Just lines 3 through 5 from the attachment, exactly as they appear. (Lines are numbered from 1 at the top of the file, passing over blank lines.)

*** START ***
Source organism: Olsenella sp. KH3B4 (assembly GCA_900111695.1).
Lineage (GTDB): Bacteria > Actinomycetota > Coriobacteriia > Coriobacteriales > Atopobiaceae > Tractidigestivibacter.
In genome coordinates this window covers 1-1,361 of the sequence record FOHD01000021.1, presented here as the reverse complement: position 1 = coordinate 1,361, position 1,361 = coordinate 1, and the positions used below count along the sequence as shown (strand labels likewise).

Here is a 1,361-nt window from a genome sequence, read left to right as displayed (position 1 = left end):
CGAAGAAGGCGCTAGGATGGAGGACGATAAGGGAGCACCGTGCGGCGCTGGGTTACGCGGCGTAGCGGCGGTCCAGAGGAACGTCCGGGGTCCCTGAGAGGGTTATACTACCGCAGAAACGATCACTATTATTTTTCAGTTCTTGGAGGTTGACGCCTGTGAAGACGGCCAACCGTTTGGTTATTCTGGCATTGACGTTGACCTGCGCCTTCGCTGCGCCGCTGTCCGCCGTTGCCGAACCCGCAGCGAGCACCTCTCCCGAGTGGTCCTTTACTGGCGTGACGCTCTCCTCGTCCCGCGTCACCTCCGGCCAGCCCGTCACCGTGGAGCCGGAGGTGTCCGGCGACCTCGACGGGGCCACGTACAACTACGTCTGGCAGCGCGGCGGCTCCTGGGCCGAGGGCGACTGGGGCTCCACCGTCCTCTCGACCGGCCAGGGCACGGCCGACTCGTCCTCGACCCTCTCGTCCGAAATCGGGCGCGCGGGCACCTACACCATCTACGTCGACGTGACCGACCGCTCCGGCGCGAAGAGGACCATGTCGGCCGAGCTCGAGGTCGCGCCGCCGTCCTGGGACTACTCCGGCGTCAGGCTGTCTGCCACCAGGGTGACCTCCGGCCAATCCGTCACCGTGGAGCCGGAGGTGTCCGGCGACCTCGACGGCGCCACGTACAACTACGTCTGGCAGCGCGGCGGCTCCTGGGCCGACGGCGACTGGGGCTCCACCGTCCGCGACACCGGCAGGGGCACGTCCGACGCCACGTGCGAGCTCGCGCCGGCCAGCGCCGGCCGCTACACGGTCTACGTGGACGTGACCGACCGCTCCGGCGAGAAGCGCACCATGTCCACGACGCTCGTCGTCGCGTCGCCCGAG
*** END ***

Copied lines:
In genome coordinates this window covers 1-1,361 of the sequence record FOHD01000021.1, presented here as the reverse complement: position 1 = coordinate 1,361, position 1,361 = coordinate 1, and the positions used below count along the sequence as shown (strand labels likewise).

Here is a 1,361-nt window from a genome sequence, read left to right as displayed (position 1 = left end):
CGAAGAAGGCGCTAGGATGGAGGACGATAAGGGAGCACCGTGCGGCGCTGGGTTACGCGGCGTAGCGGCGGTCCAGAGGAACGTCCGGGGTCCCTGAGAGGGTTATACTACCGCAGAAACGATCACTATTATTTTTCAGTTCTTGGAGGTTGACGCCTGTGAAGACGGCCAACCGTTTGGTTATTCTGGCATTGACGTTGACCTGCGCCTTCGCTGCGCCGCTGTCCGCCGTTGCCGAACCCGCAGCGAGCACCTCTCCCGAGTGGTCCTTTACTGGCGTGACGCTCTCCTCGTCCCGCGTCACCTCCGGCCAGCCCGTCACCGTGGAGCCGGAGGTGTCCGGCGACCTCGACGGGGCCACGTACAACTACGTCTGGCAGCGCGGCGGCTCCTGGGCCGAGGGCGACTGGGGCTCCACCGTCCTCTCGACCGGCCAGGGCACGGCCGACTCGTCCTCGACCCTCTCGTCCGAAATCGGGCGCGCGGGCACCTACACCATCTACGTCGACGTGACCGACCGCTCCGGCGCGAAGAGGACCATGTCGGCCGAGCTCGAGGTCGCGCCGCCGTCCTGGGACTACTCCGGCGTCAGGCTGTCTGCCACCAGGGTGACCTCCGGCCAATCCGTCACCGTGGAGCCGGAGGTGTCCGGCGACCTCGACGGCGCCACGTACAACTACGTCTGGCAGCGCGGCGGCTCCTGGGCCGACGGCGACTGGGGCTCCACCGTCCGCGACACCGGCAGGGGCACGTCCGACGCCACGTGCGAGCTCGCGCCGGCCAGCGCCGGCCGCTACACGGTCTACGTGGACGTGACCGACCGCTCCGGCGAGAAGCGCACCATGTCCACGACGCTCGTCGTCGCGTCGCCCGAG